This winter’s weather has delayed flowering of the Crocus trial down on the Portsmouth Field. The first two visits by the assessment panel were cancelled because after all that snow there were so few in flower.
However, the display was good two weeks ago and, weather permitting, the assessors will be looking over the plants again tomorrow. So this looks to be a good time to take a stroll along the double herbaceous border, up and over past the Henry Moore sculpture and down to the Portsmouth Field to pick out your favourites.
In the visitor voting last year ‘Jeanne d’Arc’ (“A beautiful strong-looking white. Lovely!”) and ‘Margot’ ("Lovely double colours") came out top of the poll.
In the assessment a couple of weeks ago some old favourites were noted as reaching Award of Garden Merit (AGM) quality. The panel said of ‘Snow Bunting’ (above) “Increases well… Attractive and floriferous…. Has proven its worth over many years.” With its orange throat and discreet feathering on the outside of its white petals it’s a lovely thing, and, as can be seen in the picture, vigorous enough to grow in grass.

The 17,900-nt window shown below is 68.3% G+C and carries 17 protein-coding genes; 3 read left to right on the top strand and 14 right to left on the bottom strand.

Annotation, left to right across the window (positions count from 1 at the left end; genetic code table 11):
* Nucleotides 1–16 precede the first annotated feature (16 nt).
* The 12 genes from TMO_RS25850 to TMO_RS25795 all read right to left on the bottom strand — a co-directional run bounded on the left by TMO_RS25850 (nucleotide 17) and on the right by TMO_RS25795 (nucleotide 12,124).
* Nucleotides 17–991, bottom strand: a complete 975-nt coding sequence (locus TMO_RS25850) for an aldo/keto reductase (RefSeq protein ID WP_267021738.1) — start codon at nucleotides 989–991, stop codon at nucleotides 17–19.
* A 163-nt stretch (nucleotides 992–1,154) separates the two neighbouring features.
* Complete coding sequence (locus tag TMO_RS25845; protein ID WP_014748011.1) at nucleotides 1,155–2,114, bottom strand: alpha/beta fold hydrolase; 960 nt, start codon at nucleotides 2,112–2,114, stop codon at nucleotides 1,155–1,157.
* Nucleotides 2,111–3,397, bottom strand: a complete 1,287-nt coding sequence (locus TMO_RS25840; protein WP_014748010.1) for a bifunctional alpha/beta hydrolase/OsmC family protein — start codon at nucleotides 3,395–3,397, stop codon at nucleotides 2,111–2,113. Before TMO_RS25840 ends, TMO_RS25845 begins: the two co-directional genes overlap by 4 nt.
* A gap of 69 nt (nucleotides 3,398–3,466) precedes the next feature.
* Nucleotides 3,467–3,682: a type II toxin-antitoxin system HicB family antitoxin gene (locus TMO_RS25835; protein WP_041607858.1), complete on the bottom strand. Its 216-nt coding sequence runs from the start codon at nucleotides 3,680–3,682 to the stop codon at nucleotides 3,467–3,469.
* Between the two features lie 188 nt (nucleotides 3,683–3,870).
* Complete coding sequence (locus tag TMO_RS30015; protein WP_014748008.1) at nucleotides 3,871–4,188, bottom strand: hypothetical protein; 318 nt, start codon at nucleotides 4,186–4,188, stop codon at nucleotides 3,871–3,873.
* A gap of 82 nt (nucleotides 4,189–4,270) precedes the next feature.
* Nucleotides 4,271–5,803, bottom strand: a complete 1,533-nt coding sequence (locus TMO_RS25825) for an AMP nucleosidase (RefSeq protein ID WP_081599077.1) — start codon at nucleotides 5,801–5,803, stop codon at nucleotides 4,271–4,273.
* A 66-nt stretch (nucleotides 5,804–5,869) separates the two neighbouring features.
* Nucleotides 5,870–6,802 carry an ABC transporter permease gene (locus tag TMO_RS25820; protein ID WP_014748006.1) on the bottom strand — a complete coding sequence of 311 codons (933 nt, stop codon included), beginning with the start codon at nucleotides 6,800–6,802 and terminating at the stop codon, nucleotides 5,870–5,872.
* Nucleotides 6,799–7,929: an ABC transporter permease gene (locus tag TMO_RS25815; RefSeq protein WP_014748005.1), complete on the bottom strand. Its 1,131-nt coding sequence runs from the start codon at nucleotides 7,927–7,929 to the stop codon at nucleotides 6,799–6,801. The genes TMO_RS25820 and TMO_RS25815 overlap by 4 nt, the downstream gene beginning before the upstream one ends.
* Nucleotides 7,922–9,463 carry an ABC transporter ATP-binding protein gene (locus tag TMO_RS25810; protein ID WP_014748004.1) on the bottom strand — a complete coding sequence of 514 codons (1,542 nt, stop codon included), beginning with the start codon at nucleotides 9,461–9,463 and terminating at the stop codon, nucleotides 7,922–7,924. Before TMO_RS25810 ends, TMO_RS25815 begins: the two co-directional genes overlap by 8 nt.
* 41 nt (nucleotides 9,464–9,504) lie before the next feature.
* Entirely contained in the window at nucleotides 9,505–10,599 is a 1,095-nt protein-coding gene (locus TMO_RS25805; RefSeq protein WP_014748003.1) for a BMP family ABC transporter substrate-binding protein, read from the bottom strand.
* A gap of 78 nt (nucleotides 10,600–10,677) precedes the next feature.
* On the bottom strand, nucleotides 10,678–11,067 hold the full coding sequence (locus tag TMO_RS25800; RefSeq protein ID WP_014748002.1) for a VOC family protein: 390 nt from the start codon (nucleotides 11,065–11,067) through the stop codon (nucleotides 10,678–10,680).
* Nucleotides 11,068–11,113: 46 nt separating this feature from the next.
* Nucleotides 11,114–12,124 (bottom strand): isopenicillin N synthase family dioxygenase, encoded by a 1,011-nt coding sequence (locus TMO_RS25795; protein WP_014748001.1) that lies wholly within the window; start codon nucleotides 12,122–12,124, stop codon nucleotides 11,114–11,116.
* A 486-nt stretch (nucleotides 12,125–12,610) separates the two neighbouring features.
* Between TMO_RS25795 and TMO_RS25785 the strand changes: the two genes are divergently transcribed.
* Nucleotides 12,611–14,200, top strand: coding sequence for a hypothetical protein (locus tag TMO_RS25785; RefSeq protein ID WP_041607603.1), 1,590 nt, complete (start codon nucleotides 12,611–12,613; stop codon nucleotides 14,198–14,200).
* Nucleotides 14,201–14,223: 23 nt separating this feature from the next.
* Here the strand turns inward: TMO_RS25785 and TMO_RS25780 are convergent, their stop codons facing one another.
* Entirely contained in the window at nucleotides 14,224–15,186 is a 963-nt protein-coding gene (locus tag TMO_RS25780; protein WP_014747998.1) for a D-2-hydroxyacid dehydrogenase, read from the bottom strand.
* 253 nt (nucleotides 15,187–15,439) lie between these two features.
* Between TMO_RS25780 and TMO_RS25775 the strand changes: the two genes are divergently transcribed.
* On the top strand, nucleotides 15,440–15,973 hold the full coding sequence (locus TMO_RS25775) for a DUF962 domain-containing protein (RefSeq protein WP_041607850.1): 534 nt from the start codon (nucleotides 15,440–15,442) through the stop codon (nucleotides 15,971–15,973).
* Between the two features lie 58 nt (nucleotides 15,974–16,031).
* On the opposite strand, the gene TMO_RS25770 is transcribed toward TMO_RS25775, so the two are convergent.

‘Bowles White’, “excellent garden plant”, was also seen as one of the best while C. x luteus ‘Golden Yellow’ also looked excellent. All three look likely to have their AGMs, awarded in 1993, re-confirmed.
Others that looked of AGM standard were the golden ‘Goldilocks’, which has increased well, C. x luteus ‘Stellaris’, gold with bold streaks on the outside, the soft yellow ‘Midas Touch’, which is not yet available and C. flavus.
There are a number of named forms of the prolific and attractive yellow C. flavus but as they self seed and produce offspring in slightly varied colours the species was considered as a whole.
It’s also worth noting that the purple and white ‘Ladykiller’, another which had received an AGM in 1993, had vanished and the panel was aware that stock offered by most nurseries was infected with virus. A useful warning. 'Ladykiller' may lose its 1993 AGM.